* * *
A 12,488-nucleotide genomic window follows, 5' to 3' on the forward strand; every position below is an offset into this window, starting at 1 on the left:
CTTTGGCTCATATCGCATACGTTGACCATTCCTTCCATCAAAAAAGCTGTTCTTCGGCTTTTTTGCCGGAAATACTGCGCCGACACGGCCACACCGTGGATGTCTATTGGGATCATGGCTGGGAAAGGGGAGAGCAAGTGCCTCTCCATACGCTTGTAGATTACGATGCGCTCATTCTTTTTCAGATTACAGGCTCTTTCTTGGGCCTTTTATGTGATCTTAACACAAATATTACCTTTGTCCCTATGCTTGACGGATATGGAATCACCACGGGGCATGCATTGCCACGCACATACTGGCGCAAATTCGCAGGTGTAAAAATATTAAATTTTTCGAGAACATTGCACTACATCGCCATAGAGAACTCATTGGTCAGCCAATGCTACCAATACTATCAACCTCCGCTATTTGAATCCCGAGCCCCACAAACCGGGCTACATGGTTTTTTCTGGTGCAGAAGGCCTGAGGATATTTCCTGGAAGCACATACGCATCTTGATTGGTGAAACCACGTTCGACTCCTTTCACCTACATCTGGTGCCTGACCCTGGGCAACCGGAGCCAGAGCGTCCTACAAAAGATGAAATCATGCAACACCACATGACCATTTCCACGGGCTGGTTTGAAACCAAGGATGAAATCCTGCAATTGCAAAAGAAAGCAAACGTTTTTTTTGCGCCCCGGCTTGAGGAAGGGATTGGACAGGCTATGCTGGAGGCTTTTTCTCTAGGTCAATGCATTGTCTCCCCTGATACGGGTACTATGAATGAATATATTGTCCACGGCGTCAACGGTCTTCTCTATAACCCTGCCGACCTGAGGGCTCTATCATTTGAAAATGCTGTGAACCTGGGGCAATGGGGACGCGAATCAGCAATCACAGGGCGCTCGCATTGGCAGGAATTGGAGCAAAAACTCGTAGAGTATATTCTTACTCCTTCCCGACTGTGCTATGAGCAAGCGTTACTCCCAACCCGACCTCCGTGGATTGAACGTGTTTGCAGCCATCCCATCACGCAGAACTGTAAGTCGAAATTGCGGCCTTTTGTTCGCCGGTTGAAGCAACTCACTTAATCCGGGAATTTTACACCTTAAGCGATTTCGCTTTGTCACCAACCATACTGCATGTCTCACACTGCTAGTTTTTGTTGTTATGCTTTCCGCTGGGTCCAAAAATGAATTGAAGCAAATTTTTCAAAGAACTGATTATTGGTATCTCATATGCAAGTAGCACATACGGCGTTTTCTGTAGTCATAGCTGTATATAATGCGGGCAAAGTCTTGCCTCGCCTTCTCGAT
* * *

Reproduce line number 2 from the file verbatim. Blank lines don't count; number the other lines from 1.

CTTTGGCTCATATCGCATACGTTGACCATTCCTTCCATCAAAAAAGCTGTTCTTCGGCTTTTTTGCCGGAAATACTGCGCCGACACGGCCACACCGTGGATGTCTATTGGGATCATGGCTGGGAAAGGGGAGAGCAAGTGCCTCTCCATACGCTTGTAGATTACGATGCGCTCATTCTTTTTCAGATTACAGGCTCTTTCTTGGGCCTTTTATGTGATCTTAACACAAATATTACCTTTGTCCCTATGCTTGACGGATATGGAATCACCACGGGGCATGCATTGCCACGCACATACTGGCGCAAATTCGCAGGTGTAAAAATATTAAATTTTTCGAGAACATTGCACTACATCGCCATAGAGAACTCATTGGTCAGCCAATGCTACCAATACTATCAACCTCCGCTATTTGAATCCCGAGCCCCACAAACCGGGCTACATGGTTTTTTCTGGTGCAGAAGGCCTGAGGATATTTCCTGGAAGCACATACGCATCTTGATTGGTGAAACCACGTTCGACTCCTTTCACCTACATCTGGTGCCTGACCCTGGGCAACCGGAGCCAGAGCGTCCTACAAAAGATGAAATCATGCAACACCACATGACCATTTCCACGGGCTGGTTTGAAACCAAGGATGAAATCCTGCAATTGCAAAAGAAAGCAAACGTTTTTTTTGCGCCCCGGCTTGAGGAAGGGATTGGACAGGCTATGCTGGAGGCTTTTTCTCTAGGTCAATGCATTGTCTCCCCTGATACGGGTACTATGAATGAATATATTGTCCACGGCGTCAACGGTCTTCTCTATAACCCTGCCGACCTGAGGGCTCTATCATTTGAAAATGCTGTGAACCTGGGGCAATGGGGACGCGAATCAGCAATCACAGGGCGCTCGCATTGGCAGGAATTGGAGCAAAAACTCGTAGAGTATATTCTTACTCCTTCCCGACTGTGCTATGAGCAAGCGTTACTCCCAACCCGACCTCCGTGGATTGAACGTGTTTGCAGCCATCCCATCACGCAGAACTGTAAGTCGAAATTGCGGCCTTTTGTTCGCCGGTTGAAGCAACTCACTTAATCCGGGAATTTTACACCTTAAGCGATTTCGCTTTGTCACCAACCATACTGCATGTCTCACACTGCTAGTTTTTGTTGTTATGCTTTCCGCTGGGTCCAAAAATGAATTGAAGCAAATTTTTCAAAGAACTGATTATTGGTATCTCATATGCAAGTAGCACATACGGCGTTTTCTGTAGTCATAGCTGTATATAATGCGGGCAAAGTCTTGCCTCGCCTTCTCGAT